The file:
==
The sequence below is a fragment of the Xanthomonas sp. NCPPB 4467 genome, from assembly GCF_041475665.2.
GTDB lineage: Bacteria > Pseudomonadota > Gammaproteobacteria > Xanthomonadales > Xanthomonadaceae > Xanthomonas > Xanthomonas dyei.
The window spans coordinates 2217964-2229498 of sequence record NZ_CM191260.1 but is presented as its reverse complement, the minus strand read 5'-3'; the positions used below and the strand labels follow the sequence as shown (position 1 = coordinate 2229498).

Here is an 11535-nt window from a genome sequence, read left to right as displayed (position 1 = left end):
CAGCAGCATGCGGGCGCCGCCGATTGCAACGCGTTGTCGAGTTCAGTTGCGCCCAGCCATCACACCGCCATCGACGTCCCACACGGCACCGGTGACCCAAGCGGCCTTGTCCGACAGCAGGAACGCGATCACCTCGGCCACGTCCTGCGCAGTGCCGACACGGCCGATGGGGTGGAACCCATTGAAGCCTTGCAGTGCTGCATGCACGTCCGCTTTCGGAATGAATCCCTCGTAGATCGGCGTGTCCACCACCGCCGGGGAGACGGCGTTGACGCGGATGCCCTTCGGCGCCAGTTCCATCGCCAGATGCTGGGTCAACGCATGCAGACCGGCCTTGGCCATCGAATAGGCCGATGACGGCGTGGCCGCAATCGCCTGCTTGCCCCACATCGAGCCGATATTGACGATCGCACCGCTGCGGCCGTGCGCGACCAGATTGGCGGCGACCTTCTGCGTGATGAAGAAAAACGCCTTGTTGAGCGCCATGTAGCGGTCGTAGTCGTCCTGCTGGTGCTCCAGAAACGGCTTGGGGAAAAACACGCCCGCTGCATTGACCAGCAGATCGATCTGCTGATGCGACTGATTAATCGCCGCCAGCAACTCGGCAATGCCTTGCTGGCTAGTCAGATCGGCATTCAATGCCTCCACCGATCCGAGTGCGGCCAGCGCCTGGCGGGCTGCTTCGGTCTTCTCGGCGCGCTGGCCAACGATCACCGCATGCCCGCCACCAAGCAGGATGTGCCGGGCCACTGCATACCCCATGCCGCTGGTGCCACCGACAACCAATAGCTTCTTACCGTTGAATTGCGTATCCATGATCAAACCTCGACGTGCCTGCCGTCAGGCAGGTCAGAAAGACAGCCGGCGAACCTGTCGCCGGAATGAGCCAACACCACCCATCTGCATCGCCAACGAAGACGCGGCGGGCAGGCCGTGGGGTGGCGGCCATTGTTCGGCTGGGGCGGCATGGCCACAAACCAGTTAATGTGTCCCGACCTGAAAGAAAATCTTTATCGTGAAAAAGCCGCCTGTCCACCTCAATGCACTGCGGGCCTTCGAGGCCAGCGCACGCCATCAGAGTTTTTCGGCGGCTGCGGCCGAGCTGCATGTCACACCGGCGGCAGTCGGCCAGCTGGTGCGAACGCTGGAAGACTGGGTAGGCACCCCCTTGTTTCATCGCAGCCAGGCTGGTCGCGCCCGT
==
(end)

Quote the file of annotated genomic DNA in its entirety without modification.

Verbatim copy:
The sequence below is a fragment of the Xanthomonas sp. NCPPB 4467 genome, from assembly GCF_041475665.2.
GTDB lineage: Bacteria > Pseudomonadota > Gammaproteobacteria > Xanthomonadales > Xanthomonadaceae > Xanthomonas > Xanthomonas dyei.
The window spans coordinates 2217964-2229498 of sequence record NZ_CM191260.1 but is presented as its reverse complement, the minus strand read 5'-3'; the positions used below and the strand labels follow the sequence as shown (position 1 = coordinate 2229498).

Here is an 11535-nt window from a genome sequence, read left to right as displayed (position 1 = left end):
CAGCAGCATGCGGGCGCCGCCGATTGCAACGCGTTGTCGAGTTCAGTTGCGCCCAGCCATCACACCGCCATCGACGTCCCACACGGCACCGGTGACCCAAGCGGCCTTGTCCGACAGCAGGAACGCGATCACCTCGGCCACGTCCTGCGCAGTGCCGACACGGCCGATGGGGTGGAACCCATTGAAGCCTTGCAGTGCTGCATGCACGTCCGCTTTCGGAATGAATCCCTCGTAGATCGGCGTGTCCACCACCGCCGGGGAGACGGCGTTGACGCGGATGCCCTTCGGCGCCAGTTCCATCGCCAGATGCTGGGTCAACGCATGCAGACCGGCCTTGGCCATCGAATAGGCCGATGACGGCGTGGCCGCAATCGCCTGCTTGCCCCACATCGAGCCGATATTGACGATCGCACCGCTGCGGCCGTGCGCGACCAGATTGGCGGCGACCTTCTGCGTGATGAAGAAAAACGCCTTGTTGAGCGCCATGTAGCGGTCGTAGTCGTCCTGCTGGTGCTCCAGAAACGGCTTGGGGAAAAACACGCCCGCTGCATTGACCAGCAGATCGATCTGCTGATGCGACTGATTAATCGCCGCCAGCAACTCGGCAATGCCTTGCTGGCTAGTCAGATCGGCATTCAATGCCTCCACCGATCCGAGTGCGGCCAGCGCCTGGCGGGCTGCTTCGGTCTTCTCGGCGCGCTGGCCAACGATCACCGCATGCCCGCCACCAAGCAGGATGTGCCGGGCCACTGCATACCCCATGCCGCTGGTGCCACCGACAACCAATAGCTTCTTACCGTTGAATTGCGTATCCATGATCAAACCTCGACGTGCCTGCCGTCAGGCAGGTCAGAAAGACAGCCGGCGAACCTGTCGCCGGAATGAGCCAACACCACCCATCTGCATCGCCAACGAAGACGCGGCGGGCAGGCCGTGGGGTGGCGGCCATTGTTCGGCTGGGGCGGCATGGCCACAAACCAGTTAATGTGTCCCGACCTGAAAGAAAATCTTTATCGTGAAAAAGCCGCCTGTCCACCTCAATGCACTGCGGGCCTTCGAGGCCAGCGCACGCCATCAGAGTTTTTCGGCGGCTGCGGCCGAGCTGCATGTCACACCGGCGGCAGTCGGCCAGCTGGTGCGAACGCTGGAAGACTGGGTAGGCACCCCCTTGTTTCATCGCAGCCAGGCTGGTCGCGCCCGT